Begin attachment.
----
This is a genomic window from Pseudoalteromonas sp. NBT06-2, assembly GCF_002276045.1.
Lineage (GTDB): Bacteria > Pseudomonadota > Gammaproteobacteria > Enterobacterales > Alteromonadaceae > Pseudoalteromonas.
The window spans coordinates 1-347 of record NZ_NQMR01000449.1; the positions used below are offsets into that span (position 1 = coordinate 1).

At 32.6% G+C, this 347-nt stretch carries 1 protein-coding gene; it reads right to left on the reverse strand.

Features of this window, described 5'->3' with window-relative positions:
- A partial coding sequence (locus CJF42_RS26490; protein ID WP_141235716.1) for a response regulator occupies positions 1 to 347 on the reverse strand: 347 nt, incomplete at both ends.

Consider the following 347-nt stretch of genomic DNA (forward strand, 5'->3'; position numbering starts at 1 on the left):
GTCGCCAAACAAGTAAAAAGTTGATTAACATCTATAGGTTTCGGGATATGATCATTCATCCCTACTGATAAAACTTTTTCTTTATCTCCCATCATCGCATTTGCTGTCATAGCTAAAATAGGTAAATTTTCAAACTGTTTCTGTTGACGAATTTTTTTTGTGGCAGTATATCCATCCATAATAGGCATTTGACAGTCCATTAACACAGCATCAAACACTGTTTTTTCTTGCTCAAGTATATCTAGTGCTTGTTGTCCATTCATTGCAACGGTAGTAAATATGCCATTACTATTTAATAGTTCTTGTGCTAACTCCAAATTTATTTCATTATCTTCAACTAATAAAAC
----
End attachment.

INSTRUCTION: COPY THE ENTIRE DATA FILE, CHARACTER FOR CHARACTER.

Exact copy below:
This is a genomic window from Pseudoalteromonas sp. NBT06-2, assembly GCF_002276045.1.
Lineage (GTDB): Bacteria > Pseudomonadota > Gammaproteobacteria > Enterobacterales > Alteromonadaceae > Pseudoalteromonas.
The window spans coordinates 1-347 of record NZ_NQMR01000449.1; the positions used below are offsets into that span (position 1 = coordinate 1).

At 32.6% G+C, this 347-nt stretch carries 1 protein-coding gene; it reads right to left on the reverse strand.

Features of this window, described 5'->3' with window-relative positions:
- A partial coding sequence (locus CJF42_RS26490; protein ID WP_141235716.1) for a response regulator occupies positions 1 to 347 on the reverse strand: 347 nt, incomplete at both ends.

Consider the following 347-nt stretch of genomic DNA (forward strand, 5'->3'; position numbering starts at 1 on the left):
GTCGCCAAACAAGTAAAAAGTTGATTAACATCTATAGGTTTCGGGATATGATCATTCATCCCTACTGATAAAACTTTTTCTTTATCTCCCATCATCGCATTTGCTGTCATAGCTAAAATAGGTAAATTTTCAAACTGTTTCTGTTGACGAATTTTTTTTGTGGCAGTATATCCATCCATAATAGGCATTTGACAGTCCATTAACACAGCATCAAACACTGTTTTTTCTTGCTCAAGTATATCTAGTGCTTGTTGTCCATTCATTGCAACGGTAGTAAATATGCCATTACTATTTAATAGTTCTTGTGCTAACTCCAAATTTATTTCATTATCTTCAACTAATAAAAC